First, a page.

The Alaska-Virgin deal, though expensive, achieves two strategic goals: 1) it eliminates some of the competition, and 2) creates room for future expansion. As you probably know Alaska Airlines (ALK) agreed to buy Virgin America (VA) for $57 a share—that’s a 42.7% premium from VA’s closing price on April 1. While I do not like the fact that ALK may be overpaying for an airline with falling margins, I understand why it had to be done. The short-term uncertainty and margin reductions it may create notwithstanding, the deal brightens Alaska’s long term prospects. It makes the fundamental case for Alaska stronger and I will be retaining Alaska in my Large Cap Capital Appreciation Portfolio. If the price drops below $77, I may add to the position.
To understand why Alaska offered to buy Virgin America and at so high a price, we need to look at what has been happening to the airline market on the west coast. Specifically, we should look at passenger numbers (read: market share) at Seattle/Tacoma International Airport, Alaska’s home turf.
The chart above shows the share of passengers carried by each airline at Seattle/Tacoma International Airport in 2011, according to the Bureau of Transportation. Alaska had the biggest share at 38.52%, followed by Horizon Air at 12.81% (also owned by ALK), while Delta came in third with 10.38%. Fast forward to 2015 and the chart looked like this:
In the four years, Alaska has increased its market share to 40.82% and remains the dominant airline at this airport. Delta increased its market share to 12.74%, surpassing Horizon Air in second place.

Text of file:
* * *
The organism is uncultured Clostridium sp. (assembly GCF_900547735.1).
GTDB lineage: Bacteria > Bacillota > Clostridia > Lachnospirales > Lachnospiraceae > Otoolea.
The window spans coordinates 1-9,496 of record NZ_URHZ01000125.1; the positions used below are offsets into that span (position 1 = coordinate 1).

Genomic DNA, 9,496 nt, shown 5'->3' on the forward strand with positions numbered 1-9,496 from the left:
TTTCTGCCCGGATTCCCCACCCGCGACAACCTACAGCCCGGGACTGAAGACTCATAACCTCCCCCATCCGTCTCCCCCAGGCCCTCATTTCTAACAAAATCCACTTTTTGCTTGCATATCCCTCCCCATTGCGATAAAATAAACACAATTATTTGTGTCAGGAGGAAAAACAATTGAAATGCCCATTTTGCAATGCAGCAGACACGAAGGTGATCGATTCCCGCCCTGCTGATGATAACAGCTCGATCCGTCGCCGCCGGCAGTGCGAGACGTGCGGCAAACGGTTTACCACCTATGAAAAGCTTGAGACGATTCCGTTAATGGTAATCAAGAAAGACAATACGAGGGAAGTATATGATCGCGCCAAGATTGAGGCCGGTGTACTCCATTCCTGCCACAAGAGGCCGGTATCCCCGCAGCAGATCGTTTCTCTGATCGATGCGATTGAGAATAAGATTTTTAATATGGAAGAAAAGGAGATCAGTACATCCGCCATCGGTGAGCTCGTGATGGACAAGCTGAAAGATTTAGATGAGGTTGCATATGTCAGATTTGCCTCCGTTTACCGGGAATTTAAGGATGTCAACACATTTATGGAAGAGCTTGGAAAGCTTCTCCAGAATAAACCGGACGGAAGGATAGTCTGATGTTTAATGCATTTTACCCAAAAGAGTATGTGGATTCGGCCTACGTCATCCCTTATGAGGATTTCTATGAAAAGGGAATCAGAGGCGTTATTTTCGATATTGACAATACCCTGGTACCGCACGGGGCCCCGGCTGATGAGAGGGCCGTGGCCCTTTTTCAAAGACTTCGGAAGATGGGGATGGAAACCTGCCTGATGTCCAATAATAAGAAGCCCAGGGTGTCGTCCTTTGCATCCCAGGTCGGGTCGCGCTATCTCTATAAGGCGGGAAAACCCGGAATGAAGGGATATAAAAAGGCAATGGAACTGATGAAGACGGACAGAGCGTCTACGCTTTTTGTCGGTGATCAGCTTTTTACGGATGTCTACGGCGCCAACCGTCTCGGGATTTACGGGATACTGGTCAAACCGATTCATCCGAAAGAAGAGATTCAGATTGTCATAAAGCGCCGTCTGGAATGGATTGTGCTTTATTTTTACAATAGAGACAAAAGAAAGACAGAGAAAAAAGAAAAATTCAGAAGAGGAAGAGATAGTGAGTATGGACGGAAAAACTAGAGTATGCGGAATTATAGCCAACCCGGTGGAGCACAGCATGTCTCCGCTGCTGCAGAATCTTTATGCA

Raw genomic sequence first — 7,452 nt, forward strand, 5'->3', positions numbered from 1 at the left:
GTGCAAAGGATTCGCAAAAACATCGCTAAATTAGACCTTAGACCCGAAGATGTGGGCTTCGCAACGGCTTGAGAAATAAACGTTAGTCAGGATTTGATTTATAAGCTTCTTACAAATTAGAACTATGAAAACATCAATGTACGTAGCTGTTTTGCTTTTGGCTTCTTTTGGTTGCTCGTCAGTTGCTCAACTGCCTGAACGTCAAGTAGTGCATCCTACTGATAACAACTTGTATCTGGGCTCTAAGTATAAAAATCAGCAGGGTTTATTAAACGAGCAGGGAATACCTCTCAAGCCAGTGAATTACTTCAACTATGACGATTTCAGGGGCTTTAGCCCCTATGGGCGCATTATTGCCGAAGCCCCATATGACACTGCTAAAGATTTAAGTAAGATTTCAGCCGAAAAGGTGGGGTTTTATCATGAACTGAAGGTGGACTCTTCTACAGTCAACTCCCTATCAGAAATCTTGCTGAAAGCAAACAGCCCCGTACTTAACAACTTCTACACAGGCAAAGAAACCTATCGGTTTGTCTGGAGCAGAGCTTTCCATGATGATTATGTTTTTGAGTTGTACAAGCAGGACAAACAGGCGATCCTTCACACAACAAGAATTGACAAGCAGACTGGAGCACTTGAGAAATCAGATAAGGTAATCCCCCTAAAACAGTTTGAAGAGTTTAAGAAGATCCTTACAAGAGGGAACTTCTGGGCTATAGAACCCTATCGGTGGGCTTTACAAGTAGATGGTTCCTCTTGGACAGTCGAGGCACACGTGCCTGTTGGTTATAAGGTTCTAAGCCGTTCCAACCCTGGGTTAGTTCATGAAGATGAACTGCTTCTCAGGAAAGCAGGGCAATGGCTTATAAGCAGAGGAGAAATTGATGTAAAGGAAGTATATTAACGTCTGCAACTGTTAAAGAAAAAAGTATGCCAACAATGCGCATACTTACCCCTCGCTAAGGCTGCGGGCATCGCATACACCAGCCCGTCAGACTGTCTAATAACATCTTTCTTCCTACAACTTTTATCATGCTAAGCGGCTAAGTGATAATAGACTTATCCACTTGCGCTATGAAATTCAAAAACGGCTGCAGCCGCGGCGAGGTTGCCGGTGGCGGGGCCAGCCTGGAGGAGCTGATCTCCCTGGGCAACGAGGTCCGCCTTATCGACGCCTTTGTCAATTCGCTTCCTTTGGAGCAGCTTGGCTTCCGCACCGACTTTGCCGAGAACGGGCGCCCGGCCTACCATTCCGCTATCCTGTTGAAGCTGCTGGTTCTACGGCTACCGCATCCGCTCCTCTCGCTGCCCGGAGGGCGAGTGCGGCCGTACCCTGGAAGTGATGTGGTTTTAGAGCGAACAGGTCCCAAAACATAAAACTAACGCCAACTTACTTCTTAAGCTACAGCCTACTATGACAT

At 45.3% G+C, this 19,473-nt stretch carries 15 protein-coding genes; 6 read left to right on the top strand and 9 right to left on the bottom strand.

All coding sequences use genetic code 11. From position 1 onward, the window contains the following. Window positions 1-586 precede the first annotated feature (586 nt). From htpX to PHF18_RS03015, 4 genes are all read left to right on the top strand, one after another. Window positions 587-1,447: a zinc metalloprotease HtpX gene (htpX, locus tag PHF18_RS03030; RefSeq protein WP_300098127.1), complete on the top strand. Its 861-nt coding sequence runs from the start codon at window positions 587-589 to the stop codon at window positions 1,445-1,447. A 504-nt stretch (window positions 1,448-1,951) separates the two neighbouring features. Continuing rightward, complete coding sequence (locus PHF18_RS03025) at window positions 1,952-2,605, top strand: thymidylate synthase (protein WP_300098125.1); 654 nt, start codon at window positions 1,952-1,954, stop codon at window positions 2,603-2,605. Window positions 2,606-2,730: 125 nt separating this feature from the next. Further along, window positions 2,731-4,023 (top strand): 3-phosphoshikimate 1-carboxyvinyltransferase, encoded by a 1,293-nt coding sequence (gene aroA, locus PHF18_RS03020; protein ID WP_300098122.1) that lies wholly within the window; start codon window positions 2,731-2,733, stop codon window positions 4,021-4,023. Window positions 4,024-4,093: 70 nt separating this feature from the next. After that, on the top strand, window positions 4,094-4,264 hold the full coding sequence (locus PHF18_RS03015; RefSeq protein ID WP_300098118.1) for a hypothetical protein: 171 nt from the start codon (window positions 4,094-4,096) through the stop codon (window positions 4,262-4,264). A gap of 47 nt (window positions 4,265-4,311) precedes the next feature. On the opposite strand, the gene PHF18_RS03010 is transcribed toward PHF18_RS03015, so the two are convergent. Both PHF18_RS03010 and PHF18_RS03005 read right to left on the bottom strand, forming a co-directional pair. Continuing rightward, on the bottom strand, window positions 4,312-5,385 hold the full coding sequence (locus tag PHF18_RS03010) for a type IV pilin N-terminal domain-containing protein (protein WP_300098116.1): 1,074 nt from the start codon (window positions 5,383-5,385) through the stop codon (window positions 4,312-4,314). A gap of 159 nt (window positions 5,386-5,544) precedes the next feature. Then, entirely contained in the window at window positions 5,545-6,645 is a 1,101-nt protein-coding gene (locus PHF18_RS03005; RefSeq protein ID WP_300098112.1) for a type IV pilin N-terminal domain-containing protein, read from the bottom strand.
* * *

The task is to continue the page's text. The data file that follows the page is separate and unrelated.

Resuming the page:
It’s clear that Delta is aggressively expanding in Seattle and other west coast cities because these are high-growth high-margin areas. According to the most recent earnings call, Delta management revealed that “we have remained focused on expanding service in higher margins areas such as New York, Seattle and Los Angeles.” This has been borne out by Alaska’s Revenue per Available Seat Miles (RASM)— a profitability metric calculated by dividing operating profit by Available Seat Miles (ASM, ASM = number of seats on a plane × number of miles flown)—which has historically been the highest among the airlines as shown below:
Alaska recognizes this competition and has been taking measures to defend it market share. For instance, it has increased capacity (ASM by 11% in 2015), expanded to into 20 new markets, and increased promotion activity in Seattle and new locations. All these measures would have been enough for Alaska to keep the competition at bay, but JetBlue’s (JBLU) (an east coast airline) attempt to acquire Virgin was perhaps what made the competitive threat more real for Alaska.
If JetBlue had acquired Virgin, it would not only have gotten a foothold on the west coast but also strengthened its position as the fifth largest airline in the country as shown the table below:
JetBlue would have increased its market share (measured by Revenue Passenger Miles—RPM, RPM = Number of passengers × number of miles flown) to 6.1% while Alaska would still have 3.9%. That, plus the possibility of having JetBlue become a significant actor on the west coast, is what—I believe—convinced Alaska to make an offer Virgin could not refuse. Alaska could simply not tolerate more competition in addition to what it was already facing from Delta.